LIFE changing attitudes – rural women at the centre of WASH decision making in Pakistan

Women from Dandi Kot village in Buner district, Pakistan, carrying water vessels on their heads

Ms. Gulzari, a mother-of-three, would spend up to 10 hours a day fetching water for her family in northern Pakistan.

Like many other residents of Dandi Kot Village in the Buner District of Khyber Pakhtunkhwa province, her family depended on water from open-source springs that are a two-hour round trip from home.

Every day, Ms. Gulzari would make four or five trips to fetch enough water for cooking, drinking, handwashing and hygiene. The chore put a strain on her, and left her children vulnerable while she was away. A woman collecting water from an open source spring in Buner district, Pakistan

Determined to find a solution, she joined the women-Inclusive Wash Jirgas (IWJ) - a leadership assembly making women part of the decision-making process for water, sanitation and hygiene (WASH) needs - established through the Leveraging Inclusive WASH for Empowerment (LIFE) project with International Rescue Committee (IRC).

After attending sessions on topics such as personal and domestic hygiene and water quality, Ms. Gulzari talked to her husband about installing a safe water source for their drinking and WASH needs at home.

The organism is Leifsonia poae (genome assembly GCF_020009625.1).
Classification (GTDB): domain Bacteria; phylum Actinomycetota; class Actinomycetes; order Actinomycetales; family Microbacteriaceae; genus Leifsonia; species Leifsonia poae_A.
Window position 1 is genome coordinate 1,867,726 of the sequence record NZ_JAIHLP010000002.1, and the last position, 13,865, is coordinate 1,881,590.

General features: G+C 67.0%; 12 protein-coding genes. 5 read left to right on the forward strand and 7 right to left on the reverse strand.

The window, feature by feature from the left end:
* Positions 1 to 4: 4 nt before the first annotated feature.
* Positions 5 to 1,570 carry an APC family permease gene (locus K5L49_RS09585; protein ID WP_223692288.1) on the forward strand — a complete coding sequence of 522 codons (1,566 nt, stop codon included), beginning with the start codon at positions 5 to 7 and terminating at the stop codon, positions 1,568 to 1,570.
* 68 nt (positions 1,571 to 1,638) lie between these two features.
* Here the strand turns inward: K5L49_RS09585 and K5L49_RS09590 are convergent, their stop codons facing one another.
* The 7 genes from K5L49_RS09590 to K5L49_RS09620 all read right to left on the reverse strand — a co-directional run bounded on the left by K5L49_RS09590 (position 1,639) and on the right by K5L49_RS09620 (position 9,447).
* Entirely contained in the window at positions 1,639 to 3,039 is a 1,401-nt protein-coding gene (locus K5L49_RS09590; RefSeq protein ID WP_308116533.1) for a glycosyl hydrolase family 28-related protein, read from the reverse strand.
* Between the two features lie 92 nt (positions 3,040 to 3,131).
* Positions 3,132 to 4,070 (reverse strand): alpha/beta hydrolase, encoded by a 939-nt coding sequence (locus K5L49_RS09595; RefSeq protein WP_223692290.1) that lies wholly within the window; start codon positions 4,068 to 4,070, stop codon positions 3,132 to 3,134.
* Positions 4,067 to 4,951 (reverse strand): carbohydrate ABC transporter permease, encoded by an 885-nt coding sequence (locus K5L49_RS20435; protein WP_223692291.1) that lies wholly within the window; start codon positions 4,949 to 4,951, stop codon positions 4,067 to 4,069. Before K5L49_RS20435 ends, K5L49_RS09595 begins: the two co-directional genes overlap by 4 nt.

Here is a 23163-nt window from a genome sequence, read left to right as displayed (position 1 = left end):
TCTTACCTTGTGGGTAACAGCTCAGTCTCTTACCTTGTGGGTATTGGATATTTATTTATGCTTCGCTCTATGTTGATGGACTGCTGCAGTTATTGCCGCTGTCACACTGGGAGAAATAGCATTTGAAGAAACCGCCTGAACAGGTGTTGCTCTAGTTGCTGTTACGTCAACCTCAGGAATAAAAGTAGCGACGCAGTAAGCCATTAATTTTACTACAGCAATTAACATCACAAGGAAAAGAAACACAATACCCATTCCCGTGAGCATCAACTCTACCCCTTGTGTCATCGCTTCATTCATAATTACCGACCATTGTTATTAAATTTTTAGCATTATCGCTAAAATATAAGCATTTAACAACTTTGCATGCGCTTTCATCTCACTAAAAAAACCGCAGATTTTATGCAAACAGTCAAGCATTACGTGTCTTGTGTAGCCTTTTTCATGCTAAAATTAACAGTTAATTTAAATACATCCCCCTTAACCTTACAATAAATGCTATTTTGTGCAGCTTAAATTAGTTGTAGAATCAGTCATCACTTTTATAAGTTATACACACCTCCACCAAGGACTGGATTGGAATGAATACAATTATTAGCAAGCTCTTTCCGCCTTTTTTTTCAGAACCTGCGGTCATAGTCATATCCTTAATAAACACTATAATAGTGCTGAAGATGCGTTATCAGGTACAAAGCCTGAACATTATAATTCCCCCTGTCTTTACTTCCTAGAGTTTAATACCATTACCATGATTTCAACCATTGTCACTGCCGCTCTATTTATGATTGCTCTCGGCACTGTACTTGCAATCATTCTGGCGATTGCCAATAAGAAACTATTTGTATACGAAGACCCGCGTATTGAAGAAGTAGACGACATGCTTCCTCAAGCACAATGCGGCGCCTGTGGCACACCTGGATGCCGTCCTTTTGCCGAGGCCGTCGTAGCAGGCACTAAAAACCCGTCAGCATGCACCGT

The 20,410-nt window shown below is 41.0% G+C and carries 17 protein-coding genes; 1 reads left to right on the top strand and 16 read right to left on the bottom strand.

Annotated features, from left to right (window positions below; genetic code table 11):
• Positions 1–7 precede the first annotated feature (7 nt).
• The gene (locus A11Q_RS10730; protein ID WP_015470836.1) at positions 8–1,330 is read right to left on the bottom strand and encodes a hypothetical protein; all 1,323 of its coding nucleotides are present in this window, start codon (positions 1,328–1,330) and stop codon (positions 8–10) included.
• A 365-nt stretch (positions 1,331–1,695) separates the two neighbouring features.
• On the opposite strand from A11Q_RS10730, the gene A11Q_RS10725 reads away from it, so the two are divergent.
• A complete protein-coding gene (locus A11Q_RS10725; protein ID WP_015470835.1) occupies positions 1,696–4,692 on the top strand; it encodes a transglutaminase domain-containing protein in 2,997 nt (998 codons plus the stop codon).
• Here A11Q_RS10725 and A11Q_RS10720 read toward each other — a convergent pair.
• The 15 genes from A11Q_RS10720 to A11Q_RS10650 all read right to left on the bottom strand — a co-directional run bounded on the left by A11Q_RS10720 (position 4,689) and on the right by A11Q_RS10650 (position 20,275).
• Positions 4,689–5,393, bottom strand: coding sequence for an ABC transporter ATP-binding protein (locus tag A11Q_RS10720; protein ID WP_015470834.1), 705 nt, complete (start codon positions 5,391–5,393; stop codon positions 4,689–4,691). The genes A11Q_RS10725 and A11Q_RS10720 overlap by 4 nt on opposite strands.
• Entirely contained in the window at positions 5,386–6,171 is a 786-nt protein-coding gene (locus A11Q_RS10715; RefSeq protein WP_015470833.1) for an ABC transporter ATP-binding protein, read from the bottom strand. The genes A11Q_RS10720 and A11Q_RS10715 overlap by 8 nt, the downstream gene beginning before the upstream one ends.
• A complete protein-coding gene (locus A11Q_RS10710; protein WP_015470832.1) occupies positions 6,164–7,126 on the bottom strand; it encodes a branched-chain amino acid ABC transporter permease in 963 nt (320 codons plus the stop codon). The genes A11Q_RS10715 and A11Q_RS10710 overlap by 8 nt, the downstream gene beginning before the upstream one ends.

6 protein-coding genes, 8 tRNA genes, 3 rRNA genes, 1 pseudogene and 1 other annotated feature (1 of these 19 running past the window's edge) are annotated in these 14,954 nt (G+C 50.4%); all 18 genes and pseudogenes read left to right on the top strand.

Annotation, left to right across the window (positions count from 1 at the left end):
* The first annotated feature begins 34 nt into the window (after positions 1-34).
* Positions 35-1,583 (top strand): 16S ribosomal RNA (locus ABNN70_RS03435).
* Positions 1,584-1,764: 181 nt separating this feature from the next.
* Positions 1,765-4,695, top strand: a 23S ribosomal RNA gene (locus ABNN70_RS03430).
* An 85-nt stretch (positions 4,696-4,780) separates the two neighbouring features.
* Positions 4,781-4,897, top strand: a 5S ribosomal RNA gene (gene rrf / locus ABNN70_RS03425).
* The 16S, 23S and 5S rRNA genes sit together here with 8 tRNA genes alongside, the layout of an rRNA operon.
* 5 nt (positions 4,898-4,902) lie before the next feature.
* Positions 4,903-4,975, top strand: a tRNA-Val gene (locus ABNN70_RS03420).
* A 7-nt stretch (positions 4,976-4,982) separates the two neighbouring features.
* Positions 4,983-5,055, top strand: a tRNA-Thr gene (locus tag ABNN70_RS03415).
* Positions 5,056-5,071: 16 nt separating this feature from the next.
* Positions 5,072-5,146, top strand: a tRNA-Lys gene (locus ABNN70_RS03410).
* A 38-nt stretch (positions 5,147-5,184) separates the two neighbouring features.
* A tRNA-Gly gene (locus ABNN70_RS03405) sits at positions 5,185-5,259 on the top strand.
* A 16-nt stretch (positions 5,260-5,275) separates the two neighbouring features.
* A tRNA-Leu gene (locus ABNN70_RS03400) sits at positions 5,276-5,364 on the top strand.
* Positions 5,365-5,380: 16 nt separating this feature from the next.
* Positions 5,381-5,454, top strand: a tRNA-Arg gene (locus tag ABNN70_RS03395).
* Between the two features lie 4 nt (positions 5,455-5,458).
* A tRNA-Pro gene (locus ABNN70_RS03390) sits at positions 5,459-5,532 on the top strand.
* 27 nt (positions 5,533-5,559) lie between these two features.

The family already struggled on a limited income, so Ms. Gulzari devised a solution - to sell her dowry, some gold - to finance the purchase and installation of a hand pump, which has changed her family’s life for the better.

Today, Ms. Gulzari reports that she is less stressed, has more time to spend on other productive activities, and is home to watch over her daughters, who a can focus on their studies. The family has enough water to practice better hygiene, including regular handwashing, and are healthier for consuming clean and safe drinking water.

Ms. Gulzari also uses the grey water to grow fresh vegetables in the family's kitchen garden in the backyard.

She has become a valued member of the IWJ and an example to other women, many of whom are now considering having a hand water pump installed at their homes too.

Pakistan is the world’s 36th most water-stressed country and faces water safety, sanitation and hygiene challenges. About 16 million people have no choice but to collect water from unsafe sources.

Buner District is an intervention area in the LIFE project, which aims to support 168,758 people in 75 villages across Peshawar, Swat & Buner, Khyber Pakhtunkhwa Province. The women-Inclusive WASH Jirgas in these communities are transforming the gender attitudes that have long-prevailed and empowering women in their decision-making and action taking. Water for Women partners with IRC for the implementation of this multi-year project.

Australia is investing AUD118.9m through the Water for Women Fund, to deliver 33 WASH projects and research initiatives that aim to support 2.9 million people in 15 countries across South Asia, South East Asia and the Pacific. Water for Women is being delivered as part of Australia's aid program over five years, from 2018 to 2022.


Photos: International Rescue Committee


Contact Us